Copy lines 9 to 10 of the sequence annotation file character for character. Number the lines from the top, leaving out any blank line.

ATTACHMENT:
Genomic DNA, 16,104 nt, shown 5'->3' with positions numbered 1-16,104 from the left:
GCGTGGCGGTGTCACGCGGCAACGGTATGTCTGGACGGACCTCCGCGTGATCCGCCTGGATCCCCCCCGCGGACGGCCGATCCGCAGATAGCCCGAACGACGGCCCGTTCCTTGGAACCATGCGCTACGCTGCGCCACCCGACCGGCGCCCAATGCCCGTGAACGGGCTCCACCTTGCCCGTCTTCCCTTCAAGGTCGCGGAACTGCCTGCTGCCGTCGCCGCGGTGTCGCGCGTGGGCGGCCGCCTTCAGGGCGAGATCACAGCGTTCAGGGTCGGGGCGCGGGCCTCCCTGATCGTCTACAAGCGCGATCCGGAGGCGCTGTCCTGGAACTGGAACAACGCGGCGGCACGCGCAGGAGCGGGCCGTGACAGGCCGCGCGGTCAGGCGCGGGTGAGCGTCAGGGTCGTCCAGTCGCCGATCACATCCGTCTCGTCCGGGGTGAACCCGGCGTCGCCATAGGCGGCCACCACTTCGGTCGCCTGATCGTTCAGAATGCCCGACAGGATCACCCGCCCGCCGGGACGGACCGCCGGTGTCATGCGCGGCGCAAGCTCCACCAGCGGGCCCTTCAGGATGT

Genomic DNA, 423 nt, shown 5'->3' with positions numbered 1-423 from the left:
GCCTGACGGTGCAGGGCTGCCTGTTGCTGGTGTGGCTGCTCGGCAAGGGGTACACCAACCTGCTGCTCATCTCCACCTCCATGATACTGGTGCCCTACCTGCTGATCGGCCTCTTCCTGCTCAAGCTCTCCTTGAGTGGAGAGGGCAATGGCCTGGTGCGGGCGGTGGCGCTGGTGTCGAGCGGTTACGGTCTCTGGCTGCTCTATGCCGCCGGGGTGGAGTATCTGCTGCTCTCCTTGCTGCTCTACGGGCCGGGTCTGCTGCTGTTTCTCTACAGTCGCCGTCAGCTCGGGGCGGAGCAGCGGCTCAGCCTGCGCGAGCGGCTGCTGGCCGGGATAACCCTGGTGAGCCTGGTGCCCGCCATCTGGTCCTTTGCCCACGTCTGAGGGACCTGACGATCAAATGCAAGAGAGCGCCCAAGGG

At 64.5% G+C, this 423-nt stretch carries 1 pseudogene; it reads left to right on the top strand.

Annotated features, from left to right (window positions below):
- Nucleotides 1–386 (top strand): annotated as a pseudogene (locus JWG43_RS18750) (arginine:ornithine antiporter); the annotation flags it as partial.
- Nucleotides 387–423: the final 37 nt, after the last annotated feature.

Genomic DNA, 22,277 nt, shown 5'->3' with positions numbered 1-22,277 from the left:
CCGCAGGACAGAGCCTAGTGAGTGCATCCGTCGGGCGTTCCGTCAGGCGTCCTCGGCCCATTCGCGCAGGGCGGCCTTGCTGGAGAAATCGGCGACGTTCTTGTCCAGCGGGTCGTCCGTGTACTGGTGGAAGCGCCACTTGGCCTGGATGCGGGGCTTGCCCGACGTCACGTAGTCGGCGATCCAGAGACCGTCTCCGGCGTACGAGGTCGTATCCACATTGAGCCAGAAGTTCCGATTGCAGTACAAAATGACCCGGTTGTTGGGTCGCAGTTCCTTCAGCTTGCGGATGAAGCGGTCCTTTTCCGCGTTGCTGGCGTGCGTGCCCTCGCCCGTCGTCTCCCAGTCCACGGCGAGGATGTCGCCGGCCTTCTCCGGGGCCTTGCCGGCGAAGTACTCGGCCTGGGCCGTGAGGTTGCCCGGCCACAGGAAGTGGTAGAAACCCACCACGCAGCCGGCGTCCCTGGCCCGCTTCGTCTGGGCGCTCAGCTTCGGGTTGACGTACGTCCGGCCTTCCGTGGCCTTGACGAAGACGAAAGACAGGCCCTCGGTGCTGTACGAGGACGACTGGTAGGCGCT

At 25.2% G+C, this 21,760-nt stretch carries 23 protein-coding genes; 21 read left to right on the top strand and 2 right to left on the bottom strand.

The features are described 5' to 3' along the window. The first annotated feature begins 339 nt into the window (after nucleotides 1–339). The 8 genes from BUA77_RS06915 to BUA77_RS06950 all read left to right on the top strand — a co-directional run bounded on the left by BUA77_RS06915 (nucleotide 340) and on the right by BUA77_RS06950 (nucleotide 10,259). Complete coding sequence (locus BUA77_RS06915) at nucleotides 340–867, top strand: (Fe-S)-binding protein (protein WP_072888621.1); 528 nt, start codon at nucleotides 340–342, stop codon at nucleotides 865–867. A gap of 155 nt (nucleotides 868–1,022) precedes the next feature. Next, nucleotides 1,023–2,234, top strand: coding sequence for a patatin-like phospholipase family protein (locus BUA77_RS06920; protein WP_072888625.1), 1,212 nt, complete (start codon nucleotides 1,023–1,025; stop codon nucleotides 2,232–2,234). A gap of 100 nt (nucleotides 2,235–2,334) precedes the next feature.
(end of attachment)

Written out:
Genomic DNA, 22,277 nt, shown 5'->3' with positions numbered 1-22,277 from the left:
CCGCAGGACAGAGCCTAGTGAGTGCATCCGTCGGGCGTTCCGTCAGGCGTCCTCGGCCCATTCGCGCAGGGCGGCCTTGCTGGAGAAATCGGCGACGTTCTTGTCCAGCGGGTCGTCCGTGTACTGGTGGAAGCGCCACTTGGCCTGGATGCGGGGCTTGCCCGACGTCACGTAGTCGGCGATCCAGAGACCGTCTCCGGCGTACGAGGTCGTATCCACATTGAGCCAGAAGTTCCGATTGCAGTACAAAATGACCCGGTTGTTGGGTCGCAGTTCCTTCAGCTTGCGGATGAAGCGGTCCTTTTCCGCGTTGCTGGCGTGCGTGCCCTCGCCCGTCGTCTCCCAGTCCACGGCGAGGATGTCGCCGGCCTTCTCCGGGGCCTTGCCGGCGAAGTACTCGGCCTGGGCCGTGAGGTTGCCCGGCCACAGGAAGTGGTAGAAACCCACCACGCAGCCGGCGTCCCTGGCCCGCTTCGTCTGGGCGCTCAGCTTCGGGTTGACGTACGTCCGGCCTTCCGTGGCCTTGACGAAGACGAAAGACAGGCCCTCGGTGCTGTACGAGGACGACTGGTAGGCGCT